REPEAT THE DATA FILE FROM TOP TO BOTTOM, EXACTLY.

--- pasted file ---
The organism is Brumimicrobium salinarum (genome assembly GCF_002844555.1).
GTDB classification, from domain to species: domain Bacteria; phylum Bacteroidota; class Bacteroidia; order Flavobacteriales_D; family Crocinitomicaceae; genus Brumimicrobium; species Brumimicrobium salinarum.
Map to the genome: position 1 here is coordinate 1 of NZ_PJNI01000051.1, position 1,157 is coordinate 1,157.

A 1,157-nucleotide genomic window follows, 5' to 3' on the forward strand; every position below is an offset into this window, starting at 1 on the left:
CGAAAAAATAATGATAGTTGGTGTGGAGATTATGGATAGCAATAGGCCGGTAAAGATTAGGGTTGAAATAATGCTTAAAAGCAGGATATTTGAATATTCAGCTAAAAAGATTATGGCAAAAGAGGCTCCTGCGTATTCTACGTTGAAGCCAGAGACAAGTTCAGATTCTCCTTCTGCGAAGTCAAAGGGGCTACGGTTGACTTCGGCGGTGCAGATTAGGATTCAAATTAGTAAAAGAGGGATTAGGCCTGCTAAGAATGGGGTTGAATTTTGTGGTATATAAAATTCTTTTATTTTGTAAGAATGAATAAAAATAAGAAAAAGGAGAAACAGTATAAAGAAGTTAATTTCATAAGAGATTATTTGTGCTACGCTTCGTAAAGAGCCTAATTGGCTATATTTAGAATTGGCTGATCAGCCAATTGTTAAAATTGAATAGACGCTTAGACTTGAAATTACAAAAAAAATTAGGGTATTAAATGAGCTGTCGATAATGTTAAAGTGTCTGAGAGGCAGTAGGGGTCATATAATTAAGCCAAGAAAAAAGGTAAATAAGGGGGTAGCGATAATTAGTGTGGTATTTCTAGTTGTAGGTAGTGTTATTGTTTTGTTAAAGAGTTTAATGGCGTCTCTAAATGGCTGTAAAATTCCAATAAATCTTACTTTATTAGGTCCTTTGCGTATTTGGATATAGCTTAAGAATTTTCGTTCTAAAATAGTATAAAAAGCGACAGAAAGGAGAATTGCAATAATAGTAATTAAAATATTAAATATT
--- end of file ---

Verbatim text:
The organism is Brumimicrobium salinarum (genome assembly GCF_002844555.1).
GTDB classification, from domain to species: domain Bacteria; phylum Bacteroidota; class Bacteroidia; order Flavobacteriales_D; family Crocinitomicaceae; genus Brumimicrobium; species Brumimicrobium salinarum.
Map to the genome: position 1 here is coordinate 1 of NZ_PJNI01000051.1, position 1,157 is coordinate 1,157.

A 1,157-nucleotide genomic window follows, 5' to 3' on the forward strand; every position below is an offset into this window, starting at 1 on the left:
CGAAAAAATAATGATAGTTGGTGTGGAGATTATGGATAGCAATAGGCCGGTAAAGATTAGGGTTGAAATAATGCTTAAAAGCAGGATATTTGAATATTCAGCTAAAAAGATTATGGCAAAAGAGGCTCCTGCGTATTCTACGTTGAAGCCAGAGACAAGTTCAGATTCTCCTTCTGCGAAGTCAAAGGGGCTACGGTTGACTTCGGCGGTGCAGATTAGGATTCAAATTAGTAAAAGAGGGATTAGGCCTGCTAAGAATGGGGTTGAATTTTGTGGTATATAAAATTCTTTTATTTTGTAAGAATGAATAAAAATAAGAAAAAGGAGAAACAGTATAAAGAAGTTAATTTCATAAGAGATTATTTGTGCTACGCTTCGTAAAGAGCCTAATTGGCTATATTTAGAATTGGCTGATCAGCCAATTGTTAAAATTGAATAGACGCTTAGACTTGAAATTACAAAAAAAATTAGGGTATTAAATGAGCTGTCGATAATGTTAAAGTGTCTGAGAGGCAGTAGGGGTCATATAATTAAGCCAAGAAAAAAGGTAAATAAGGGGGTAGCGATAATTAGTGTGGTATTTCTAGTTGTAGGTAGTGTTATTGTTTTGTTAAAGAGTTTAATGGCGTCTCTAAATGGCTGTAAAATTCCAATAAATCTTACTTTATTAGGTCCTTTGCGTATTTGGATATAGCTTAAGAATTTTCGTTCTAAAATAGTATAAAAAGCGACAGAAAGGAGAATTGCAATAATAGTAATTAAAATATTAAATATT